Wauters was born in Uruguay. When South American economies began to collapse in the late 1990s, his family decided to move to America. Or, more particularly, his family decided that he and his father had to move to America, earn some money, and then bring over everyone else. So, at age 17, Wauters moved to Jackson Heights, Queens, to work in a picture frame factory with his father. “We’re not going back,” he says his family told him. “Don’t think about going back. Don’t miss it. This is where we are from now.”
He took that message to heart. Queens has become central to Wauters’s identity. He sits in front of the famous Unisphere on press photos promoting his new album. In interview after interview, he names only a few influences, almost all from Queens: The Ramones, Howard Stern, and Jerry Seinfeld (“He’s from Long Island, but . . . I like him, too,” Wauters adds, a bit apologetically). The Beets always performed with banners scrawled with “We are from Jackson Heights” in block letters.
Queens is also where Wauters met Jose Garcia, with whom he would start the Beets. At the time, Wauters had been playing music with some friends, without any larger ambitions in, or really any larger knowledge of, the music industry. “We didn’t know there was record labels,” he says. “We listened to music at home, and we had instruments and we played music. It ended there.”
All that changed when Wauters met Garcia. “When I met him, I started going into the city, we made our first band,” Wauters says. “He’s like my first American friend. Through him I met all my other friends in Queens. I created a circuit of people.” That was then. Today, The Beets’ future is highly uncertain, and Wauters is focusing on his solo work, releasing his first proper album, NAP: North American Poetry, this week.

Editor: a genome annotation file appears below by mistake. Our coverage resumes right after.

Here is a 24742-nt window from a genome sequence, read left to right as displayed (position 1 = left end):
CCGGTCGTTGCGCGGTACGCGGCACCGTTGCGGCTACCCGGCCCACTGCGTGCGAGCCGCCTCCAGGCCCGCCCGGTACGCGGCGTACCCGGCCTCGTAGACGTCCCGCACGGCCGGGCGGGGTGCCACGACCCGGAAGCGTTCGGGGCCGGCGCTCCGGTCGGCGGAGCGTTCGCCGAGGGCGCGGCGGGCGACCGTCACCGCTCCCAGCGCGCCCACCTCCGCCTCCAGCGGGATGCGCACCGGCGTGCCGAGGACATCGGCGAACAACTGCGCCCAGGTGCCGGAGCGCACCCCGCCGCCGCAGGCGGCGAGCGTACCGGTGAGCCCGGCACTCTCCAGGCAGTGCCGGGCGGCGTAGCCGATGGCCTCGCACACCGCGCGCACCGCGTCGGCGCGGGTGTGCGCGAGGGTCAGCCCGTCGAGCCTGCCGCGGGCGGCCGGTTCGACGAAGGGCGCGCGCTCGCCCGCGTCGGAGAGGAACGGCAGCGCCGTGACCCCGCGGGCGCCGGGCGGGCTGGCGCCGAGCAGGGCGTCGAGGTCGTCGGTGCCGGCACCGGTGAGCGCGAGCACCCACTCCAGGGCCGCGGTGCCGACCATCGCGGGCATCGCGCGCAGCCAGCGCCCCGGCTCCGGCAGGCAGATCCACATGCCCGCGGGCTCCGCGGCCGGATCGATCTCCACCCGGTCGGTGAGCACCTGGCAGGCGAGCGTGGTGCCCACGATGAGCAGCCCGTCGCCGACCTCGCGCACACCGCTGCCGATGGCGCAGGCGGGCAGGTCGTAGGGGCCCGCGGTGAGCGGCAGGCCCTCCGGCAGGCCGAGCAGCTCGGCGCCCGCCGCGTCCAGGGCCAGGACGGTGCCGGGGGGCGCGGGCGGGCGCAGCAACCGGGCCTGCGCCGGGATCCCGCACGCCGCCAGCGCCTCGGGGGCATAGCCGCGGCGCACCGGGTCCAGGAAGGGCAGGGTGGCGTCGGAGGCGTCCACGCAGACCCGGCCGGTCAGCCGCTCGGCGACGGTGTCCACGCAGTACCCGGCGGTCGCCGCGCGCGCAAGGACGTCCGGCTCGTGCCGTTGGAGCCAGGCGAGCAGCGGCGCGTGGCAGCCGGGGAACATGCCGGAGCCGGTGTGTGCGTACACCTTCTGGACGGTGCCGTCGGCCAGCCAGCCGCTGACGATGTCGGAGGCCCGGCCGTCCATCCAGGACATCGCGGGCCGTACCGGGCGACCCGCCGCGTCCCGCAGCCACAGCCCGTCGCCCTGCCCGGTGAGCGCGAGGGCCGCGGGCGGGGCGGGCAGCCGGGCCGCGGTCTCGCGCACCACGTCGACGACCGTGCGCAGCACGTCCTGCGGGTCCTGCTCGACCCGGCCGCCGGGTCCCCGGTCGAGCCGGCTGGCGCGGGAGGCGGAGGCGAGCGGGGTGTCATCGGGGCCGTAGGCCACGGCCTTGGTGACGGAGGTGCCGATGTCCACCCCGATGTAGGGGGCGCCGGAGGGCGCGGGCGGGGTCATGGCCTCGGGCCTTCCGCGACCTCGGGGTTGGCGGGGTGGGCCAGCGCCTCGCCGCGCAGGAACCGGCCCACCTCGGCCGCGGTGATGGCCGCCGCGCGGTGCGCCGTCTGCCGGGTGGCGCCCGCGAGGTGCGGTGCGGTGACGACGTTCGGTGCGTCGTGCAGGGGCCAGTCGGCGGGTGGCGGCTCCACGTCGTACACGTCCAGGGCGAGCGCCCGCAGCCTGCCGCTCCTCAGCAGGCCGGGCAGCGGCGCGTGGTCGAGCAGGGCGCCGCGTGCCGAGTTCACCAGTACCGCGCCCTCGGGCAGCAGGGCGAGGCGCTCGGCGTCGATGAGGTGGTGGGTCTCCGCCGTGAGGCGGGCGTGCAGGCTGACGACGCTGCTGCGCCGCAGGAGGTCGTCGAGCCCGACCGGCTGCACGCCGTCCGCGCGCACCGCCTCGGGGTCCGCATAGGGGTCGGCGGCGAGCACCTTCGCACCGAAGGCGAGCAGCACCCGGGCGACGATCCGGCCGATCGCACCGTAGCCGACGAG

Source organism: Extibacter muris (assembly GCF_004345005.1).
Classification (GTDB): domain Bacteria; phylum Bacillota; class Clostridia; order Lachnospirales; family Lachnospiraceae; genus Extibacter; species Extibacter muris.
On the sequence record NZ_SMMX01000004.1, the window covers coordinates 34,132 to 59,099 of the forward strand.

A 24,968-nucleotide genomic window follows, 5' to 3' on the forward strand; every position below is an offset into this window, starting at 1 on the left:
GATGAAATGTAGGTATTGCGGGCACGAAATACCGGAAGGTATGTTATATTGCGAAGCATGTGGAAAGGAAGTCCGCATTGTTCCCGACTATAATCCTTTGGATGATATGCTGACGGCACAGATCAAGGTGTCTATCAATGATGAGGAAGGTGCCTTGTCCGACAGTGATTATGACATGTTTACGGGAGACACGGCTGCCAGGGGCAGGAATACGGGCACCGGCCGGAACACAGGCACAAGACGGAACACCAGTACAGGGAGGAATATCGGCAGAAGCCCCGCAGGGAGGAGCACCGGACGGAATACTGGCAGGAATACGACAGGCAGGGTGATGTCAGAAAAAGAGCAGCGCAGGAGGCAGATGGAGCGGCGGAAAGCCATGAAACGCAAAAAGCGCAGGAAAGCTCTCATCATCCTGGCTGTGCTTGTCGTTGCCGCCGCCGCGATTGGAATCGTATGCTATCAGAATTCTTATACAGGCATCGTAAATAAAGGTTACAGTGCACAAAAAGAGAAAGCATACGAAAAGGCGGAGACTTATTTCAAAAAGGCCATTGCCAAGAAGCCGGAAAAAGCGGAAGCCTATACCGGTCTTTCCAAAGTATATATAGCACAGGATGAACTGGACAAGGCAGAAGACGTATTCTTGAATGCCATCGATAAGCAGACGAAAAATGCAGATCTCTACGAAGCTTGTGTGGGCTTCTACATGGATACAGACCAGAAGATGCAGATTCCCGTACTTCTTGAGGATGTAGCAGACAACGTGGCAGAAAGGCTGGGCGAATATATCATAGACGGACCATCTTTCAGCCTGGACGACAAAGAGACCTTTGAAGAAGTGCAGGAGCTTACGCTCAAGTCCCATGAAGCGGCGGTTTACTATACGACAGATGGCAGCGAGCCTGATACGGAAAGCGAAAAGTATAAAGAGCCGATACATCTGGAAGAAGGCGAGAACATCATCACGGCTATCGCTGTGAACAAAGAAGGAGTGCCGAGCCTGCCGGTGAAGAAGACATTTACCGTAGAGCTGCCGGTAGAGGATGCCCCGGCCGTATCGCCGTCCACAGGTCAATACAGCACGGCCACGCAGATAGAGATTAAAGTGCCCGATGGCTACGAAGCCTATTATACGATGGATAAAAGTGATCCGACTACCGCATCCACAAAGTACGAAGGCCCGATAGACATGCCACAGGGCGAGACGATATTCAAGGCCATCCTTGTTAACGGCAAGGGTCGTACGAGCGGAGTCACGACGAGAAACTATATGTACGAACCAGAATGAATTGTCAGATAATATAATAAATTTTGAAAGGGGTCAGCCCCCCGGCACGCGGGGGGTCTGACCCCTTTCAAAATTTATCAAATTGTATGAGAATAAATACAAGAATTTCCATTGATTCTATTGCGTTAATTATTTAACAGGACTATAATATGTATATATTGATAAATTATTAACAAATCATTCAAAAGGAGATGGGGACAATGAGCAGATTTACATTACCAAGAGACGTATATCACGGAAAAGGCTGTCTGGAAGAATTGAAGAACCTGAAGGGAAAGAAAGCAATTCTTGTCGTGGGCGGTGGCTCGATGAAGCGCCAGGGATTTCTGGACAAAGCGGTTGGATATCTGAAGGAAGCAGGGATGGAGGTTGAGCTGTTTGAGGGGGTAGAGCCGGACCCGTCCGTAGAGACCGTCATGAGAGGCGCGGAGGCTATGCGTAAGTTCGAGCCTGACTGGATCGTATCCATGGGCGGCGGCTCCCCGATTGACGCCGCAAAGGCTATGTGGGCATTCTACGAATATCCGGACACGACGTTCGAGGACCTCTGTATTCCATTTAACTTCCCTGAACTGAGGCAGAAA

The relationship between Wauters and Garcia was central to the Beets; when the two began to have problems, the band quickly fell apart. Wauters doesn’t offer specifics, but obliquely refers to “money stuff” when prodded. (Garcia declined to comment for this article.)
“I held him up here, you know?” he says, putting his hand above his head. The band first broke up in 2012; Wauters attempted to get the band back together in 2013, putting his personal feelings aside. They booked a rare tour, only to see Garcia give up and go home in the middle of it. The band hasn’t been the same, but they still perform with a rotating cast of friends to fill in as necessary. These days, they could more reasonably be called “Juan Wauters and Whoever Else Is Around.”
Wauters seems ambivalent about this new arrangement. He’s glad to have a drama-free group of people to play with, but obviously misses what is no longer. He recently turned 30. All of this — the melancholy of losing his best friend, his confusion about how to move forward professionally, and a general feeling of being unmoored — is evident on his solo record. It’s more sober and thoughtful than much of the Beets’ work. Where that band was DIY, punk, and “a rock ‘n’ roll protest,” NAP is a record from a man who’s thinking about life, who’s been hurt and is trying to move forward. NAP makes it easy to go along with him.